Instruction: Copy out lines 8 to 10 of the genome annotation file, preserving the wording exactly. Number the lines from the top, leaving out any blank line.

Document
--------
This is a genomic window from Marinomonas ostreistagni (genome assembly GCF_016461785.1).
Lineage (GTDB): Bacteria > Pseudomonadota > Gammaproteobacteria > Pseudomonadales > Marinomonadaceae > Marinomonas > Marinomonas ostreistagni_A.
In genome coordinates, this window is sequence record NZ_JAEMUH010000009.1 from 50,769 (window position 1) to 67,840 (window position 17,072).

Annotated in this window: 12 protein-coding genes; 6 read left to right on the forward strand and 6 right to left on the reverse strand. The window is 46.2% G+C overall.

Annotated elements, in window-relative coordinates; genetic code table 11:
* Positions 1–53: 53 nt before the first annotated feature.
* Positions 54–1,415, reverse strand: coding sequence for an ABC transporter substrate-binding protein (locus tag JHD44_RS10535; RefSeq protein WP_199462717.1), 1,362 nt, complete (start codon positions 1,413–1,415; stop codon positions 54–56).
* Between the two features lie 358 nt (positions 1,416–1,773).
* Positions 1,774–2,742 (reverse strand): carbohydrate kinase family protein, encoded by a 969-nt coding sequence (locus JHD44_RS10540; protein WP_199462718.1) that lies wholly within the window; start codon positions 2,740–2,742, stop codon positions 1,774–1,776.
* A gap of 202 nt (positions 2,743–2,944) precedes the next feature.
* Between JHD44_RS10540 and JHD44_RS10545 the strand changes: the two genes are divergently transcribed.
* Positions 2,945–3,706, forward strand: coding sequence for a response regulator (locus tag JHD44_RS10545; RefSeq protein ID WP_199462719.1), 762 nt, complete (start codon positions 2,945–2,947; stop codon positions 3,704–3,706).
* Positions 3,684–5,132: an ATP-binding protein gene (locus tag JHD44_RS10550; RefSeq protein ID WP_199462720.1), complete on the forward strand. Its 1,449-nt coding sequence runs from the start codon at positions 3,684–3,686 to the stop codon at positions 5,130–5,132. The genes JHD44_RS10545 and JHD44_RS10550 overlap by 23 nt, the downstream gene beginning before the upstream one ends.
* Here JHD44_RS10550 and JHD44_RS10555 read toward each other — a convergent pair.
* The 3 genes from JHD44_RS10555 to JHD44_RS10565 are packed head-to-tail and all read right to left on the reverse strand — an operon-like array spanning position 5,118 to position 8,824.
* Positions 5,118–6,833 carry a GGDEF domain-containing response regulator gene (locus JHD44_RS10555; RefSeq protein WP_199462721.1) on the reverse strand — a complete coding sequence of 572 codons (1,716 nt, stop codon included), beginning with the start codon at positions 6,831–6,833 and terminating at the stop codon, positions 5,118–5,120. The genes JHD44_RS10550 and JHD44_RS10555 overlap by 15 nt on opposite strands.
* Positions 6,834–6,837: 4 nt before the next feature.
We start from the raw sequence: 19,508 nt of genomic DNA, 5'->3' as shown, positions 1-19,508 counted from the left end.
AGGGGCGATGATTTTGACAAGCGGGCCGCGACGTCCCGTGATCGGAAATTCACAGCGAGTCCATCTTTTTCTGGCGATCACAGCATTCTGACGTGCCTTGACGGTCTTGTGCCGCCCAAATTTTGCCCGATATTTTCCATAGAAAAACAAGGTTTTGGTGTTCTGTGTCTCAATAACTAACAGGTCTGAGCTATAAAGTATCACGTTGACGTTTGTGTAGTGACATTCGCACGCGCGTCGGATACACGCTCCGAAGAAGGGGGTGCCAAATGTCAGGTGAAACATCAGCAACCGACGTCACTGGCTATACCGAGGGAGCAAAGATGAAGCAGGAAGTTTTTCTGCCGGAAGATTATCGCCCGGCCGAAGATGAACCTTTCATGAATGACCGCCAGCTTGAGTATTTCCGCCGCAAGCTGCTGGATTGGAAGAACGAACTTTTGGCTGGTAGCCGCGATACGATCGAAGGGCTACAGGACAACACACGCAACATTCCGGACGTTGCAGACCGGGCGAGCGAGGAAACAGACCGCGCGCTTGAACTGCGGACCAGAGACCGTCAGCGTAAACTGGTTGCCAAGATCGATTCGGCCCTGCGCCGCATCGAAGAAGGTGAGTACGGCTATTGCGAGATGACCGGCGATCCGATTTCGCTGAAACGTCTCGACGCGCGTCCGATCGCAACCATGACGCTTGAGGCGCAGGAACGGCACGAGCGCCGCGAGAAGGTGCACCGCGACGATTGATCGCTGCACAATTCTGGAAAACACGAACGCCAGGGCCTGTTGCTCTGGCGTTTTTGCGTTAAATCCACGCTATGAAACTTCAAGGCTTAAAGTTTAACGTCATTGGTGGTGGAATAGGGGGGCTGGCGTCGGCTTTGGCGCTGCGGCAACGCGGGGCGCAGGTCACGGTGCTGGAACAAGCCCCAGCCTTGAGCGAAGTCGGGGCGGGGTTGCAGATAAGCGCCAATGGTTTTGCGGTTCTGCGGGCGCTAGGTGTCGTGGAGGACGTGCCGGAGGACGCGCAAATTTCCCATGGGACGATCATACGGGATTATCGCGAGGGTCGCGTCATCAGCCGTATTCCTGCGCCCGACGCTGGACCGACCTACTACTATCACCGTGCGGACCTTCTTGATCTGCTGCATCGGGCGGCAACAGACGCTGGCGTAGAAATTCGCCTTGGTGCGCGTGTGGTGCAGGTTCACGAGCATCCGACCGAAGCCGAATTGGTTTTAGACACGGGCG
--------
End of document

* Between the two features lie 358 nt (positions 1,416–1,773).
* Positions 1,774–2,742 (reverse strand): carbohydrate kinase family protein, encoded by a 969-nt coding sequence (locus JHD44_RS10540; protein WP_199462718.1) that lies wholly within the window; start codon positions 2,740–2,742, stop codon positions 1,774–1,776.
* A gap of 202 nt (positions 2,743–2,944) precedes the next feature.